It was either a calculated gamble or a display of utter certainty on Wednesday, when the Financial Times released a lengthy story describing a “crisis of confidence” among central bankers. The worry, according to the FT, centers on their ability to manage inflation and unemployment using the traditional tools of monetary policy. Indeed, it asks whether those tools have ever really operated in the way they were thought to in the first place.

The story came out on the same day that minutes from the September meeting of the Federal Open Market Committee were released, creating at least the possibility that the official record of the discussion among the Federal Reserve Board members and the Federal Reserve Bank presidents might douse the theory in cold water by displaying a level of confidence and certainty about the direction of inflation in the US.

It did not.

Daniel Tarullo, governor of the U.S. Federal Reserve, speaks during an event at Princeton University.
“Essentially you are setting policy on things you don’t know and can’t measure and then reasoning after the fact," said Federal Reserve Gov. Daniel Tarullo. Bloomberg News

The result of the meeting was a unanimous vote to keep interest rates stable for the time being, but the minutes reveal concern bordering on confusion about the current state of inflation. All the indicators that would normally point to rising inflation are in place - and have been for an extended period of time. Unemployment is low, economic growth is rising, interest rates remain near historic lows. But inflation stubbornly refuses to move toward the Fed’s two percent target rate.

“Many participants expressed concern that the low inflation readings this year might reflect not only transitory factors but also the influence of developments that could prove more persistent,” the minutes read.

“Some participants discussed the possibility that secular trends, such as the influence of technological innovations on competition and business pricing, also might have been muting inflationary pressures and could be intensifying,” the document added. “It was noted that other advanced economies were also experiencing low inflation, which might suggest that common global factors could be contributing to persistence of below-target inflation in the United States and abroad.”

It was at that point that things apparently got a little bit meta, and members began discussing the impact current inflation rates might have on future inflation numbers, largely by influencing the public’s expectations about what “normal” inflation really is.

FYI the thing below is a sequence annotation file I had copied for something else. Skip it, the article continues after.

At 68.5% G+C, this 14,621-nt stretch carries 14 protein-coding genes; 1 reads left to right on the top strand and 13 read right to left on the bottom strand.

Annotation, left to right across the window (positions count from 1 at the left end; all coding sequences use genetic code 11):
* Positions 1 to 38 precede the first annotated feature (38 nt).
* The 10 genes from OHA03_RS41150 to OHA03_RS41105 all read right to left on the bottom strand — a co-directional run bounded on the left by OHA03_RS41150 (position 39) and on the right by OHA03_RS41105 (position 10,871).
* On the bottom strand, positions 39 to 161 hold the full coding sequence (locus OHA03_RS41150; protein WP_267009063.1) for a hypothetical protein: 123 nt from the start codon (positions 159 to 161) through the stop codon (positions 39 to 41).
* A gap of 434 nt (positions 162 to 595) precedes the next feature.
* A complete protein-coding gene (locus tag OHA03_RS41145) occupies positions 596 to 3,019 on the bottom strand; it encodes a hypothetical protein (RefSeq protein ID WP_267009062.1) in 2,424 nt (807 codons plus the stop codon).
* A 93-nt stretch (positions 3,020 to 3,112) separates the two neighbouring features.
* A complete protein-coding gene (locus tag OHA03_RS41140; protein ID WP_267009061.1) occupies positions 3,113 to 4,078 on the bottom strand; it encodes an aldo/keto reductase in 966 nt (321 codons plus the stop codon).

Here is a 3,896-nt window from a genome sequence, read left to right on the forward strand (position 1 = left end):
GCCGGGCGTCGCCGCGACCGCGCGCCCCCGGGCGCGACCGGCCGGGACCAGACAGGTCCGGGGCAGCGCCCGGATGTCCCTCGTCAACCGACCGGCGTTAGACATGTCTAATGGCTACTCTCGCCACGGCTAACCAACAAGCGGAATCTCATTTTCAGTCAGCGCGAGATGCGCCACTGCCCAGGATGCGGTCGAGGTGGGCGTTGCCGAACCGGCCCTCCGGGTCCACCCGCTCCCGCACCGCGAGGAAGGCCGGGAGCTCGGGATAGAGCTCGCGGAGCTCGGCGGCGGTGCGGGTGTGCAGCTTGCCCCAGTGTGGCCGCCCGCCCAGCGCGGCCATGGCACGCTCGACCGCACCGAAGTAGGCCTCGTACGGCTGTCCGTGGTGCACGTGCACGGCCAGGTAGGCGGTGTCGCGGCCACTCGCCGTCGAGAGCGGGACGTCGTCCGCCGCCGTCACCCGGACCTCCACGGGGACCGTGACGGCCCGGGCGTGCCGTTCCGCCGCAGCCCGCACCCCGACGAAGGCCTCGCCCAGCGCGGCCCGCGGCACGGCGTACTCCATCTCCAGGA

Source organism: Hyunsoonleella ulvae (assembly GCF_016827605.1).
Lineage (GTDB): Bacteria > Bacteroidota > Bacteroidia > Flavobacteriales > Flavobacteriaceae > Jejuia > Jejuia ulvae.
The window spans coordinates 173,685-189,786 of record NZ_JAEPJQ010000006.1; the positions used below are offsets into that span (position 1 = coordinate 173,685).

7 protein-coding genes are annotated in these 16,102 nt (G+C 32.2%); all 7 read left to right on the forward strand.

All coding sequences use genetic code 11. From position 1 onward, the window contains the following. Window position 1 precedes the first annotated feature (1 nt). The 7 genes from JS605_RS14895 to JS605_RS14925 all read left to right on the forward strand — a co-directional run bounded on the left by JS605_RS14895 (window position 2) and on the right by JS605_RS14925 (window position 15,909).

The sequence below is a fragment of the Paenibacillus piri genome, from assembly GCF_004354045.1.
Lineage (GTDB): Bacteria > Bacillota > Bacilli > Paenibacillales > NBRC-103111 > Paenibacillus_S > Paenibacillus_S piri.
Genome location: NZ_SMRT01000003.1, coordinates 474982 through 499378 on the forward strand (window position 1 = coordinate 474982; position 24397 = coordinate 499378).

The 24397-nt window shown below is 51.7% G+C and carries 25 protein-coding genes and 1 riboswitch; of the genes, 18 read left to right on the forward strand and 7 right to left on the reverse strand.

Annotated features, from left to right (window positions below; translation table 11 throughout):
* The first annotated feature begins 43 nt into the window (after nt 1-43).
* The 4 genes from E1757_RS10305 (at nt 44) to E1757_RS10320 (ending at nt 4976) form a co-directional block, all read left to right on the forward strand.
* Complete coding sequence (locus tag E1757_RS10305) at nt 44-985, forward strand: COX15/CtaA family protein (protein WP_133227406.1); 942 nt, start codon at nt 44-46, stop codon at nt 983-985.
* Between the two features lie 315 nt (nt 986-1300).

“Several [FOMC members] expressed concern that the persistence of low rates of inflation might imply that the underlying trend was running below 2 percent, risking a decline in inflation expectations. If so, the appropriate policy path should take into account the need to bolster inflation expectations in order to ensure that inflation returned to 2 percent and to prevent erosion in the credibility of the Committee's objective.”

Overall, the September minutes reinforce a point made before: The Fed doesn’t appear to know what’s going on with regard to the interplay between monetary policy, inflation, and unemployment.

In Wednesday’s FT article, Chris Giles made a powerful argument that the problem isn’t limited to Washington, but is global, extending to the Bank of England, the European Central Bank, and beyond.

To their credit, central bankers are becoming more honest about it, admitting that the economic models they have been using to try to steer the economy for a generation may not really reflect reality. “[T]here is increasing concern, even expressed by [Fed Chair Janet] Yellen, that the underlying theoretical model might simply be rotten to the core and attempts to tweak it are futile,” Giles writes.

He adds this damning observation from Daniel Tarullo, who served on the Fed board for eight years ending in April: “Essentially you are setting policy on things you don’t know and can’t measure and then reasoning after the fact.”

Tarullo’s “core argument,” Giles adds, “is that central banks maintain an absolute faith in the model with absolutely no evidence to support it.”

To be fair to central bankers, the article also demonstrates that their faith has been badly shaken. The problem now is figuring out what they really should believe.

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Rob Garver

Rob Garver has been covering the intersection of public policy and the private sector for more than 20 years.